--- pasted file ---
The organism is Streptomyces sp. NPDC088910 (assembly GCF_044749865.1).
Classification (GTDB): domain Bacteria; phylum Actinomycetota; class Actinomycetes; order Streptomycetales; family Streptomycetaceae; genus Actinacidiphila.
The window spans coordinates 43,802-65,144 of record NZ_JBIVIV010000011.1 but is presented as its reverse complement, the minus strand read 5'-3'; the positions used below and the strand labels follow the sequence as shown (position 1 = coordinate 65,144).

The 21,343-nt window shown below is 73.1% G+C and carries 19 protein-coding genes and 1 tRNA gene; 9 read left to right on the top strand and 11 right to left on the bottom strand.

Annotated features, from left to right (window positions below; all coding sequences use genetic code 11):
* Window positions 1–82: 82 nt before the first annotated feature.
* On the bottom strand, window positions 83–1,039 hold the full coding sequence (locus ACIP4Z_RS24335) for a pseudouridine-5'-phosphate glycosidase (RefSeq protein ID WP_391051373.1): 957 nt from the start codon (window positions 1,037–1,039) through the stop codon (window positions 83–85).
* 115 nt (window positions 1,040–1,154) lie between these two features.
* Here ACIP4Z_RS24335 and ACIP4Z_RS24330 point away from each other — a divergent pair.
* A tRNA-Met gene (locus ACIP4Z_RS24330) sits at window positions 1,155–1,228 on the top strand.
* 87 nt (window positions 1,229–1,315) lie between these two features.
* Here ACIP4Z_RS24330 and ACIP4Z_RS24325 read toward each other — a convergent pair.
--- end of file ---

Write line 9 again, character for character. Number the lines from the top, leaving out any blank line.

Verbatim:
* Here ACIP4Z_RS24335 and ACIP4Z_RS24330 point away from each other — a divergent pair.